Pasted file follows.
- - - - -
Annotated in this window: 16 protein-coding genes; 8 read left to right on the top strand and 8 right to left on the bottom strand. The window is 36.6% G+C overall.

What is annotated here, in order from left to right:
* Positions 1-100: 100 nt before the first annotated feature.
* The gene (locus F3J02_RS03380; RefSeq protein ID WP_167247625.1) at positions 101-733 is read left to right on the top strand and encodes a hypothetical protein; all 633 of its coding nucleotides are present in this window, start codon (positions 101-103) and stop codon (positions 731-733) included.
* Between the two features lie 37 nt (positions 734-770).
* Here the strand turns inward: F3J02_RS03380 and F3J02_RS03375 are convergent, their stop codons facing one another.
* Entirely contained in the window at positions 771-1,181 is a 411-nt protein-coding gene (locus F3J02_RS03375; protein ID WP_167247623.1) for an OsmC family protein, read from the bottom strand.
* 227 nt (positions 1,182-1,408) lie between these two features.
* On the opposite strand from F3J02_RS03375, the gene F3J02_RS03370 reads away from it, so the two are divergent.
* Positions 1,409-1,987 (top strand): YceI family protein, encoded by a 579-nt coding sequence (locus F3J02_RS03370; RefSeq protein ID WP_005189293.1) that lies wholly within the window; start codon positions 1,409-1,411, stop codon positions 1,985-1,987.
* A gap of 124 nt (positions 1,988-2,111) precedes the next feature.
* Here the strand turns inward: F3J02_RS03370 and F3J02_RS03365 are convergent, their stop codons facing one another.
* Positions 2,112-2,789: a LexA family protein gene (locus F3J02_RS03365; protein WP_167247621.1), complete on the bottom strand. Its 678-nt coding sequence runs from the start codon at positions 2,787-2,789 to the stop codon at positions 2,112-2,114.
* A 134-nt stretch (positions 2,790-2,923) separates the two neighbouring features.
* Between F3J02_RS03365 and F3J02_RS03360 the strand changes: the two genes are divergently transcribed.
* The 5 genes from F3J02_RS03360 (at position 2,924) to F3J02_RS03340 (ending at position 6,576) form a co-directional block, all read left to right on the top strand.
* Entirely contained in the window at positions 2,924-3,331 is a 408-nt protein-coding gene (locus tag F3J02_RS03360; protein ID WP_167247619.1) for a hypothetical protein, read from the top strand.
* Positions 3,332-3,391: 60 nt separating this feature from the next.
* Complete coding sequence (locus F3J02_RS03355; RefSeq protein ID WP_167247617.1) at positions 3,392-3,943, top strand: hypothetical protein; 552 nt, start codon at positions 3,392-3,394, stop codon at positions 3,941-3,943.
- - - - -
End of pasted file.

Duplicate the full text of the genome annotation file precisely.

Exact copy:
Annotated in this window: 16 protein-coding genes; 8 read left to right on the top strand and 8 right to left on the bottom strand. The window is 36.6% G+C overall.

What is annotated here, in order from left to right:
* Positions 1-100: 100 nt before the first annotated feature.
* The gene (locus F3J02_RS03380; RefSeq protein ID WP_167247625.1) at positions 101-733 is read left to right on the top strand and encodes a hypothetical protein; all 633 of its coding nucleotides are present in this window, start codon (positions 101-103) and stop codon (positions 731-733) included.
* Between the two features lie 37 nt (positions 734-770).
* Here the strand turns inward: F3J02_RS03380 and F3J02_RS03375 are convergent, their stop codons facing one another.
* Entirely contained in the window at positions 771-1,181 is a 411-nt protein-coding gene (locus F3J02_RS03375; protein ID WP_167247623.1) for an OsmC family protein, read from the bottom strand.
* 227 nt (positions 1,182-1,408) lie between these two features.
* On the opposite strand from F3J02_RS03375, the gene F3J02_RS03370 reads away from it, so the two are divergent.
* Positions 1,409-1,987 (top strand): YceI family protein, encoded by a 579-nt coding sequence (locus F3J02_RS03370; RefSeq protein ID WP_005189293.1) that lies wholly within the window; start codon positions 1,409-1,411, stop codon positions 1,985-1,987.
* A gap of 124 nt (positions 1,988-2,111) precedes the next feature.
* Here the strand turns inward: F3J02_RS03370 and F3J02_RS03365 are convergent, their stop codons facing one another.
* Positions 2,112-2,789: a LexA family protein gene (locus F3J02_RS03365; protein WP_167247621.1), complete on the bottom strand. Its 678-nt coding sequence runs from the start codon at positions 2,787-2,789 to the stop codon at positions 2,112-2,114.
* A 134-nt stretch (positions 2,790-2,923) separates the two neighbouring features.
* Between F3J02_RS03365 and F3J02_RS03360 the strand changes: the two genes are divergently transcribed.
* The 5 genes from F3J02_RS03360 (at position 2,924) to F3J02_RS03340 (ending at position 6,576) form a co-directional block, all read left to right on the top strand.
* Entirely contained in the window at positions 2,924-3,331 is a 408-nt protein-coding gene (locus tag F3J02_RS03360; protein ID WP_167247619.1) for a hypothetical protein, read from the top strand.
* Positions 3,332-3,391: 60 nt separating this feature from the next.
* Complete coding sequence (locus F3J02_RS03355; RefSeq protein ID WP_167247617.1) at positions 3,392-3,943, top strand: hypothetical protein; 552 nt, start codon at positions 3,392-3,394, stop codon at positions 3,941-3,943.